Being used to life in international cities such as Hong Kong and New York, Ma had some adjustments to make in Qingtian. Although the flat had internet access, she didn't speak the local dialect and diets and customs differed from the Cantonese she grew up with.
"I would wake up and hear pigs being slaughtered across the street, and later see animal parts on a bloody wooden board on a motorbike, with the seller waving a plastic bag on a stick to keep flies away," she recalls. Simply asking people she met if they planned to work abroad wasn't very useful so Ma hung out at places where would-be migrants were likely to frequent, including schools teaching foreign languages. "One was run by a retired Chinese teacher who converted her flat into a classroom but she had never been abroad before and learned Italian from a book," Ma says.
She also met many left-behind children at a high school, among them a girl named Ye Pei. The 16-year-old hoped to join her mother, whom she hadn't seen in five years, in Venice and was reading up about the city in preparation.
"She described Venice to me like it was straight out of a book, talking about the waterways, gelato shops and gondolas," Ma recalls.
Eventually settling on a handful of migrants, she interviewed them before their departure and arranged to get in touch again after they arrived in Italy. "When they were leaving, I told them on QQ [instant messaging] that as soon as they had access to the internet to tell me where they were."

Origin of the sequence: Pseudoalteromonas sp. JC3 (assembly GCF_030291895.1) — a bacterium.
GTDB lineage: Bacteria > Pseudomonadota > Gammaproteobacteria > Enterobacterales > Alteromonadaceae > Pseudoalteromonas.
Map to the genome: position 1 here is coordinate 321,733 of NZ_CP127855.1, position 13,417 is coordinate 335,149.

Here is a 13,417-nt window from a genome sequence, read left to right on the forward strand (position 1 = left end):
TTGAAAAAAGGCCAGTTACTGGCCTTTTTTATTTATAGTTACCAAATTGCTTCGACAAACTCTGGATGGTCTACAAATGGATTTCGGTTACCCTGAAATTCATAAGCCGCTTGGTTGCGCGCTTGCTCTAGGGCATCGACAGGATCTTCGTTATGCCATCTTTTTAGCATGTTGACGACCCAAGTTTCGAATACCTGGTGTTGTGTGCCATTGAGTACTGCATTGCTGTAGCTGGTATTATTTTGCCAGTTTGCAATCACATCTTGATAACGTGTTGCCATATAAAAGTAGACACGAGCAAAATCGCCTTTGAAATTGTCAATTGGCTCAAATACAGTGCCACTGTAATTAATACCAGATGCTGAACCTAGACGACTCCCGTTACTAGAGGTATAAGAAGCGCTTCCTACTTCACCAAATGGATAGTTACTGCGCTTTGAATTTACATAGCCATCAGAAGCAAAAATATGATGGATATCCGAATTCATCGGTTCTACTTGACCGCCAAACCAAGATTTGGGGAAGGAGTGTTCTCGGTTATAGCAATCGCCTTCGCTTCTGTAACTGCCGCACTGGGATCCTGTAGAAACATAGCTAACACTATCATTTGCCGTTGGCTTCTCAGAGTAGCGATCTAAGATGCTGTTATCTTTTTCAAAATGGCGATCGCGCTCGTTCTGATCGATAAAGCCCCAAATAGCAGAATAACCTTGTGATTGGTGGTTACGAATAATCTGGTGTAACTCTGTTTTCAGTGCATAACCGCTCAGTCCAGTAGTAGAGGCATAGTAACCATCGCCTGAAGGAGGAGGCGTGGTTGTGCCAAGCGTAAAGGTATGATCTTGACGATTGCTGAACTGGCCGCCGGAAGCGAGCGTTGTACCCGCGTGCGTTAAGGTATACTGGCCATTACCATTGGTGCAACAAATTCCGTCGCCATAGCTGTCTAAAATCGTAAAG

Some just laughed, which made her think that the chances of their answering her request were slim. But among those who responded was Ye, who called six months after getting to Italy.
Instead of Venice, they met in Solesino, she was not able to live with her mother, who worked in a city several hours' ride away.
"The first thing I noticed were her hands - they were swollen and puffy and her knuckles were bleeding," Ma says.
Ye brushed off her concerns: her rough hands were the result of 14-hour days mostly spent washing dishes. Ma's heart went out to her but the girl was focused on supporting her family.
Besides shadowing migrants who arrived with proper papers, Ma also interviewed workers who entered Europe illegally and those who escaped garment sweatshops in Tuscany.
Uprooting yourself to make a new life in another part of the world is generally difficult; but for many Chinese, language has been a huge barrier, she says. "They seem to have a harder time picking up the local language compared to other migrants from, say, Eastern Europe or North Africa. For example, many Chinese struggle to roll their Rs and mastering grammar is tricky."
The Chinese began migrating to Italy about 30 years ago but numbers have swelled in the past decade, bringing the total population to about 300,000. Most wound up in the garment trade, doing piecework (sewing buttons, zippers and the like) in factories that also provided food and lodging.